Exhibitor Spotlight: Joden World Resources
The Secret - Shakespearean Masterpiece in Renaissance Revival
The Secret: Shrouded in secrets, this one-of-a-kind masterwork is a study in the art of the jeweler. A personal homage to Shakespeare and his life's works - every aspect is symbolic and referential. Moreover, the greatest mystery of all...a very secret compartment containing was it purported to be a tiny fragment of Shakespeare's very own cape. A hoax? Might it be true? A clever and dramatic ploy by a Victorian Shakespearean actor to shroud his or her jewel is a veil of intrigue? It has the air of just that, yet...
Art Nouveau enameled Ulysse Nardin pocket watch
The Questions: Why was this made and by whom? Certainly a lover of the dramatic arts and theatre, only a devotee extraordinaire must have commissioned this as a fitting tribute to the Great Bard himself. Rich and important- the patron must have been to commission a work of this scope. It certainly was made to contain a hidden treasure. Why else make a concealed compartment so diminutive and difficult to detect that if you did not know it were there, most likely it would never be discovered? In addition, there is that tiny bit of red velvet we found inside. Could it be?
The Jewel: All hand made, every part to exact detail and perfection in 20k yellow gold and every component references the theatre or Shakespeare. Appropriate certainly to the times and to the poet & writer, its overall motif is Renaissance revival, a perfect milieu for Shakespeare. The mannerist and heavy and ornate gold work, the scrolls and arches, all take their cues from the motifs of the 16th century. Dual in nature, it is both a brooch and a pendant. In addition, a hook at the back allows a watch or other jewel to be suspended. The pendant bale folds down; the tube hinge is unscrewed and removed, unscrews and removes and the "C" clasp drops down so when worn as a brooch the bale does not show and vice versa.
Not to be outdone, the cover of the back of the locket has been painstakingly modeled after a tome or large book with massive straps of metal and leather. The hinge latches open and closes with a special lever - all worked in Renaissance motifs.
Yellow gold pin/pendant with plique a jour enamel, moonstone, diamond & natural pearlsThe Gems:
The work is dotted with five (5) petite cabochon natural rubies and seven (7) diamonds, most in rose cuts, one old mine cut and one rectangular cut that appears to be almost a pointed diamond but with a bit flatter "point" (the only diamond cut known at the time of Elizabeth I in the 16th century).
The Enamel: In oval form, the enamel was painted by William Essex. Known as one of the finest enamelists of the day, he was one of just a few appointed directly to work for the Queen Victoria. It is signed on the back, "Shakespeare after Chandos Picture by W. Essex. Enamellist painter to her Majesty AD 1859."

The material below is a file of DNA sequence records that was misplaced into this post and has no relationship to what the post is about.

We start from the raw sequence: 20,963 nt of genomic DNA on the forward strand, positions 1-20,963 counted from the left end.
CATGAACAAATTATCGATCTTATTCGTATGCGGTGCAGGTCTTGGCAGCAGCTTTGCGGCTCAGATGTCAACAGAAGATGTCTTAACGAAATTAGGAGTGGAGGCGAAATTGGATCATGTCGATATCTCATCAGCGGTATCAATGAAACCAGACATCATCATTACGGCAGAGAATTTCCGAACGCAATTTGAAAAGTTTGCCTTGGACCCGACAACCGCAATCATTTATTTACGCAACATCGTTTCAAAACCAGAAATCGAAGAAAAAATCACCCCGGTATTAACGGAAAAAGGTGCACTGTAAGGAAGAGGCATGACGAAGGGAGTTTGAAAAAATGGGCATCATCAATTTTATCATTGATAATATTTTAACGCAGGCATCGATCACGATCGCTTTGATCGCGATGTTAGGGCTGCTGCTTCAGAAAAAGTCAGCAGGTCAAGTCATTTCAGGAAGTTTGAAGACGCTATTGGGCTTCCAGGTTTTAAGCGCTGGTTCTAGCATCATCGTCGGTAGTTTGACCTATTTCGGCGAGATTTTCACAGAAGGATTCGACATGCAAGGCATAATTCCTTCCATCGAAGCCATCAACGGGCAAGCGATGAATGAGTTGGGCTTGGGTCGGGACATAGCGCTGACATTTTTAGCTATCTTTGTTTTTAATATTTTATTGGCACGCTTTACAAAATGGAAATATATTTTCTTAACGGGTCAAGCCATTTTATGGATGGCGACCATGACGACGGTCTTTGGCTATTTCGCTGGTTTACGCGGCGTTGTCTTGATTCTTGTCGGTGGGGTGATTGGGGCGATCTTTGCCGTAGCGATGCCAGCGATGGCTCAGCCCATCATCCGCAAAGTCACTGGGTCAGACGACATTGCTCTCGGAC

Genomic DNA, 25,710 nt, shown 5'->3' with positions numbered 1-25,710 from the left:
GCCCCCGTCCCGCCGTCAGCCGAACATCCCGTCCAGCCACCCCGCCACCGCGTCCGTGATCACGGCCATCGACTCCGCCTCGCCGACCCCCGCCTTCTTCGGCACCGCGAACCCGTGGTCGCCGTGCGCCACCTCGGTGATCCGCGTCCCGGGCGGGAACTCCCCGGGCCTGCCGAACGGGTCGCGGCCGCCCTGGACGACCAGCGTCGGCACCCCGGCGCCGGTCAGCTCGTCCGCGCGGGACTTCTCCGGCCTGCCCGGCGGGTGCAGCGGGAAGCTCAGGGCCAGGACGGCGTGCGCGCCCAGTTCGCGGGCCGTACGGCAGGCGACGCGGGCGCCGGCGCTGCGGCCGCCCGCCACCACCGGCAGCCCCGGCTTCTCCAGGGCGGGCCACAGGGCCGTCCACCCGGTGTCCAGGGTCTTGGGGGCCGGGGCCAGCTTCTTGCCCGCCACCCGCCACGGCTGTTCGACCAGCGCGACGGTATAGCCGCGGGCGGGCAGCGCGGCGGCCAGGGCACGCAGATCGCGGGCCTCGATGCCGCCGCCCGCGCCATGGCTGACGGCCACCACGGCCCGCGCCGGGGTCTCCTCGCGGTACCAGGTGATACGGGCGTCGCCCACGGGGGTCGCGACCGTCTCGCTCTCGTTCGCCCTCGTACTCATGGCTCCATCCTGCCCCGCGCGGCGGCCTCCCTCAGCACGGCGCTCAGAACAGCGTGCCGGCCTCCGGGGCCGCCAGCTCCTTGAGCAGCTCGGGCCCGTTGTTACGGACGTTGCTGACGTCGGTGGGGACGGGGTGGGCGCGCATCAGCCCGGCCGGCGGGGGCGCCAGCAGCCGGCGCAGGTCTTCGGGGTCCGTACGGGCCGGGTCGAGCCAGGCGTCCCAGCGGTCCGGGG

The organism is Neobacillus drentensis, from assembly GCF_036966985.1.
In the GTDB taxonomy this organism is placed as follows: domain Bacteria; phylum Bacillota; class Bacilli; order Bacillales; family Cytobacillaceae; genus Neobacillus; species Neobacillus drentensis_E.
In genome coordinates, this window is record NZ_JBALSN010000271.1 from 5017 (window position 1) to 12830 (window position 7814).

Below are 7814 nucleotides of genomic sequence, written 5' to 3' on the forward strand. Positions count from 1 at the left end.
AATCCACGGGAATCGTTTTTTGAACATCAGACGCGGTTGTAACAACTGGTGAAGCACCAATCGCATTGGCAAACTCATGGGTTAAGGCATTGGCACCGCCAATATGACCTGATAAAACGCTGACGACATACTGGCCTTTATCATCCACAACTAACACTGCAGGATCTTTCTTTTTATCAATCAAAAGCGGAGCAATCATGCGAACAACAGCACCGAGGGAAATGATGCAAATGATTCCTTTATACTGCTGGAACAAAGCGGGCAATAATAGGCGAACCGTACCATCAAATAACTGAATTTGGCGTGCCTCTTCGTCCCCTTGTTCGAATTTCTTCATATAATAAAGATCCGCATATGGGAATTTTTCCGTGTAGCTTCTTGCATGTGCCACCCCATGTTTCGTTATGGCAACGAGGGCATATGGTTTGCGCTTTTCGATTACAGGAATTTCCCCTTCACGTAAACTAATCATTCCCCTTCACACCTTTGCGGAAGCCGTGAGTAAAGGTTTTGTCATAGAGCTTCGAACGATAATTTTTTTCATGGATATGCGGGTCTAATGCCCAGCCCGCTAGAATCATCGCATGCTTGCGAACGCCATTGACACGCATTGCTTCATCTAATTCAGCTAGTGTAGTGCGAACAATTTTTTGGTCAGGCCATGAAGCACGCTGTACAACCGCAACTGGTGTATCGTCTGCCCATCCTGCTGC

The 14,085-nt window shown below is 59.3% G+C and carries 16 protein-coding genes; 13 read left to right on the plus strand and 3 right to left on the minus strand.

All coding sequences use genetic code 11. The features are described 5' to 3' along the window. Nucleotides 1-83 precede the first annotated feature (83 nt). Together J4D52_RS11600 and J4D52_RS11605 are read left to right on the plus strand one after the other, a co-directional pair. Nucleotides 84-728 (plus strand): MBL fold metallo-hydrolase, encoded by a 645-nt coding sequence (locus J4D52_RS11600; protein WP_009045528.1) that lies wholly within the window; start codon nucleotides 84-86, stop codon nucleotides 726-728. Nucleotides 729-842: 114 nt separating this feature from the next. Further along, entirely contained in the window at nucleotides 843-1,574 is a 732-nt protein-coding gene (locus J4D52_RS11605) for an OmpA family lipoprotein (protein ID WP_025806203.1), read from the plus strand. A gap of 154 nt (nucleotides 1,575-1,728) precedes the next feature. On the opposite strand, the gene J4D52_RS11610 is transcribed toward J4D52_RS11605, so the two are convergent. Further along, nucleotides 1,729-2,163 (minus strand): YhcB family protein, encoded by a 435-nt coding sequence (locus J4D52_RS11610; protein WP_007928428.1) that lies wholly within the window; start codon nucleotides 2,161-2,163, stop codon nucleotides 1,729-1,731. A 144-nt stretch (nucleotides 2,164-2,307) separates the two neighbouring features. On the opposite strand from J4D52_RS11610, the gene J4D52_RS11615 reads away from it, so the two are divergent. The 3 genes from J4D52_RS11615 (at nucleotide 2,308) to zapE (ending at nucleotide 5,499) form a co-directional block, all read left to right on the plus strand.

The Masque: An enamel theatre or drama masque is rendered in flesh tones. Behind it is a gold dagger; clearly a reference to Macbeth and even more so to the famous line from that play, "Is that a dagger I see before me?"
The Symbolism: A lyre in gold sits above the central elements. Long a symbol of the arts, its use dates back to classical antiquity when musicians played lyres to accompany the actors on the stage. As poets were awarded wreaths of laurel leaves, this golden wreath naturally surrounds our Shakespeare image. Reminiscent of balconies in great theatres, the scrolling sides of the pendant brooch could easily allude to the undulating box seats where patrons of import watch performances. Moreover, the scrolls below may be an allusion to parchments on which the actual plays of Shakespeare were written.
Provenance: From the personal collection of a world renowned, London master jeweler held for over 35 years.
Measurements: 2-13/16 inches in length not including the top bale (7.2 cm) and 3-1/8 inches (7.2 cm) with by 2-1/8 inches (5.3 cm) in width by ½ of an inch (1.4 cm) in depth not including the pin mechanism. This antique pendant brooch has a weight of 31.6 grams (20.3 dwt).
Platinum, Art Deco, bracelet containing one Old European cut diamond (weight 4.11 carats), 34 Old European cut diamonds (weight 5.89 carats) & sapphire trim
Excellent; some tiny scratches next to the secret compartment where it has been opened and shut over the last 150 years old. Tiny and hardly visible is an engraved jeweler's mark in the gold on the back of the locket bottom.
Date & Origin: Circa 1859 and is English in origin. 150 years old!
Overall Scale: Large and dramatic
Etruscan revival brooch with double hand painted amethystPersonal Connection:
Exceptionally rare as this is a one-of-a-kind and museum worthy. Certainly, it is the finest piece of jewelry from this time period which we have represented. We would like to share our knowledge and passion for this exceptional jewel by personally speaking with anyone interested in more information concerning this marvel.
Historical Note: Just last year, a portrait of Shakespeare painted in his lifetime has been uncovered. This is the first time that scholars believe that a true likeness of Shakespeare exists which was painted while he was still alive. Many other portraits are thought to be derived from earlier paintings. Controversy has always surrounded Shakespeare, his life and his portraits.
For more information please visit: